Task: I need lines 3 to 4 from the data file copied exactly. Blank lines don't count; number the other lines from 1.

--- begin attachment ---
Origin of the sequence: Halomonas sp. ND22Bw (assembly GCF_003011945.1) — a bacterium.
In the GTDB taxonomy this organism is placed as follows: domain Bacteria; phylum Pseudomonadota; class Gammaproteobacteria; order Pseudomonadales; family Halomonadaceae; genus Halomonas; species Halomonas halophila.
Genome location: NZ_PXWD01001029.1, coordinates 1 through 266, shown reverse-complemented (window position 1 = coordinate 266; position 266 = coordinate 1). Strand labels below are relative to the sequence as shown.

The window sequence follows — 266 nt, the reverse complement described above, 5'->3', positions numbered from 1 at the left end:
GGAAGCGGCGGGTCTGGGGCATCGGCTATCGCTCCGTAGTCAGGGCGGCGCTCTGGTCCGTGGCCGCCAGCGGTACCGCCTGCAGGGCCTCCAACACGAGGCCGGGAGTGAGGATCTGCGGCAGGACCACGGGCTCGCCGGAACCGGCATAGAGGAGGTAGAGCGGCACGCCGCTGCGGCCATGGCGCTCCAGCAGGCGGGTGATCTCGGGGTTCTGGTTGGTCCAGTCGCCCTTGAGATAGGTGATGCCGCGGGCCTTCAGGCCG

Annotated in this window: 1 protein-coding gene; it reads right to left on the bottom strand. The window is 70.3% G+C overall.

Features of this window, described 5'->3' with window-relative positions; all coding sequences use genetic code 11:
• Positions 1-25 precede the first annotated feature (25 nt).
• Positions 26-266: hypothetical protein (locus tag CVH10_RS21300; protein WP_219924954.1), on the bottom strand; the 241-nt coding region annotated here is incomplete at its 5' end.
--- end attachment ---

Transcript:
Genome location: NZ_PXWD01001029.1, coordinates 1 through 266, shown reverse-complemented (window position 1 = coordinate 266; position 266 = coordinate 1). Strand labels below are relative to the sequence as shown.

The window sequence follows — 266 nt, the reverse complement described above, 5'->3', positions numbered from 1 at the left end: